1. Benefits Of Breast Feeding
Once you've given birth, breast feeding is the single
most important thing you can do to protect your baby
and help to promote good health. Best of all, breast
feeding is free.
Along with saving you money on HMR (Human Milk
Replacement), breast feeding can also help you to
keep your medical bills down. Babies that are fed
with formula get sicker more often and more seriously
than babies that are breast fed They also have more
ear infections, respiratory infections, and other
This can be even more true if your family has had a
history of allergies. When a baby is breast fed, the
antibodies pass on from the mother to the baby,
helping to protect against illness and allergies. As
the baby's system matures, his body will begin to
make it's own antibodies, and he'll be more equipped
to handle sensitivities of food.
Sucking on the breast will also help with the
development or jaw alignment and the development of
the cheekbone. For this very reason, there is less
of the need for costly orthodontic work when the
child gets older.
Unlike formula, breast milk is always ready, always
available, convenient, and always the right temperature
for feeding. Plus, it contains all of the vitamins
and minerals your growing baby needs, saving you a
lot of money.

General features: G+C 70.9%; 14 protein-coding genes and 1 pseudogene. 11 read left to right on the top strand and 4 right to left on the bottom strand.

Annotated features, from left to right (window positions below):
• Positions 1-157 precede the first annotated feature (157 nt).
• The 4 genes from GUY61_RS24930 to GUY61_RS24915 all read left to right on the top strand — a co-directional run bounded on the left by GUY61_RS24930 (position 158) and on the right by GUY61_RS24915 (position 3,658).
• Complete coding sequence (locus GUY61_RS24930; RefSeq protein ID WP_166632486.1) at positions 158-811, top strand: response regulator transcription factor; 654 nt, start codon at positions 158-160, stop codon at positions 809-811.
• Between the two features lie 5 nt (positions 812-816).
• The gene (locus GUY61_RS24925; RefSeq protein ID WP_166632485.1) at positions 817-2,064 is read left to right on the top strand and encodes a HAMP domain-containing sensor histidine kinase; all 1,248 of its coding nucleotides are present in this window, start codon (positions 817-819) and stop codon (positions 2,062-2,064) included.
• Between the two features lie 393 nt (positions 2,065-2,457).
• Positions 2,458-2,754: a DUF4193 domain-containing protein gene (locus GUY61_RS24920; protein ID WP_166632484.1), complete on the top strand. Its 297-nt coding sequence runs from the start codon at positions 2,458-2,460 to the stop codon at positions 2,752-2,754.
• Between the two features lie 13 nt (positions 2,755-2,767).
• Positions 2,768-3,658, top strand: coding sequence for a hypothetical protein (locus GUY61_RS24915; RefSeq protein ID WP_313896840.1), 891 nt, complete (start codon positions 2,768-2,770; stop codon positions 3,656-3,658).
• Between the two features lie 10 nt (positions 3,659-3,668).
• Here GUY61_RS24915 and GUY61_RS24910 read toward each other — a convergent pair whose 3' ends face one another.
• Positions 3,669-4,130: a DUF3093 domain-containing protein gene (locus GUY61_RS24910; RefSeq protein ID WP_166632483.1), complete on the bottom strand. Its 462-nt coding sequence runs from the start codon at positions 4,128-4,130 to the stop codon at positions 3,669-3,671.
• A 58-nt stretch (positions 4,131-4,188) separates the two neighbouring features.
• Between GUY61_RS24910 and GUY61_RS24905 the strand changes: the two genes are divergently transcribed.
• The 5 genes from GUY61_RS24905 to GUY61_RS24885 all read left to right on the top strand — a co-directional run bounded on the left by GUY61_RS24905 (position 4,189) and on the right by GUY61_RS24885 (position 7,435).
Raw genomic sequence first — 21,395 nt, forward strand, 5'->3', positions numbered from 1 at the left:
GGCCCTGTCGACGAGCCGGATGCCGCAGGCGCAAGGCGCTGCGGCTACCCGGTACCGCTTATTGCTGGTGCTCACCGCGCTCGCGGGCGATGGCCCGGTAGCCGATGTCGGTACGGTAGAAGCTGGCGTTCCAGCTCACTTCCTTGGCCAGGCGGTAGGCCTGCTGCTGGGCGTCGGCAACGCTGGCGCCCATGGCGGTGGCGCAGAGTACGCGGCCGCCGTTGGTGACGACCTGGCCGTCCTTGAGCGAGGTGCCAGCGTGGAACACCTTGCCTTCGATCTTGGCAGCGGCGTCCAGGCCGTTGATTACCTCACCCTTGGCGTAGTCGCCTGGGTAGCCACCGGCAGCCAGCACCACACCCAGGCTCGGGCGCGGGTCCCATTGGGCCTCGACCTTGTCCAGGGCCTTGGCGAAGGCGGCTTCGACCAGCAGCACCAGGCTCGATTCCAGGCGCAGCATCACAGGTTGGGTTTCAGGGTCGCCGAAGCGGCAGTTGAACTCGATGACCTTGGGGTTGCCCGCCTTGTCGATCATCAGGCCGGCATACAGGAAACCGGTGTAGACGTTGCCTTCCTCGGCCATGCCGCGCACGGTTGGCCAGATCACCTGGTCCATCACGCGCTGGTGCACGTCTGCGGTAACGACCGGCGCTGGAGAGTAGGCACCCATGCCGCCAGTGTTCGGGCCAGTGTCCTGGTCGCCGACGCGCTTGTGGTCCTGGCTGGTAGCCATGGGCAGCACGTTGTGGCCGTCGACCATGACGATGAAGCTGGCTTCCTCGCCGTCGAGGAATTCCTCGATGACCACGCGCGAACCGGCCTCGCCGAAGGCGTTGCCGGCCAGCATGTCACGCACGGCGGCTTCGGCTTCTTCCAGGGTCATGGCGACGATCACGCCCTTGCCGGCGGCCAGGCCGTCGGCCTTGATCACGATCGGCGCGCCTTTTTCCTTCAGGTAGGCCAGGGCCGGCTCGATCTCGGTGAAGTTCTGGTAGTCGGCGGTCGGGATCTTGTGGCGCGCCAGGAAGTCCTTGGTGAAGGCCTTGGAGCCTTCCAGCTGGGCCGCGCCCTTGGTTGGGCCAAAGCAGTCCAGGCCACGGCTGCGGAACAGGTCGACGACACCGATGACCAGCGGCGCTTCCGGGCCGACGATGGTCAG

Breast feeding also offers many benefits for the mom
as well. The baby sucking at the breast will cause
contractions right after birth, leading to less
bleeding for the mom, and helping her uterus to it's
shape before pregnancy much faster.
Breast feeding will also burn calories, so a mom can
lose weight much faster than if she fed her baby with
a bottle. Breast feeding will also create a special
bond with the mother and the baby - which is one
thing formula simpy cannot do.
2. Getting Started With Breast Feeding
When you hold your baby for the first time in the
delivery room, you should put his lips to your
breast. Although your mature milk hasn't developed
yet, your breasts are still producing a substance
known as colostrum that helps to protect your baby
If your baby has trouble finding or staying on
your nipple, you shouldn't panic. Breast feeding is
an art that will require a lot of patience and a
lot of practice. No one expects you to be an
expert when you first start, so you shouldn't
hesitate to ask for advice or have a nurse show you
what you need to do.
Once you start, keep in mind that nursing shouldn't
be painful. When your baby latches on, pay attention
to how your breasts feel. If the latching on
hurts, break the suction then try again.
You should nurse quite frequently, as the more
you nurse the more quickly your mature milk will
come in and the more milk you'll produce. Breast
feeding for 10 - 15 minutes per breast 8 - 10 times
every 24 hours is an ideal target. Crying is a
sign of hunger, which means you should actually
feed your baby before he starts crying.
During the first few days, you may have to wake
your baby to begin breast feeding, and he may end
up falling asleep during feeding. To ensure that
your baby is eating often enough, you should wake
him up if it has been four hours since the last
time he has been fed.
Feedings can take 40 minutes or longer, therefore
you'll want a cozy spot. You don't want to be
sitting somewhere where you will be bothered, as it
can make the process very hard.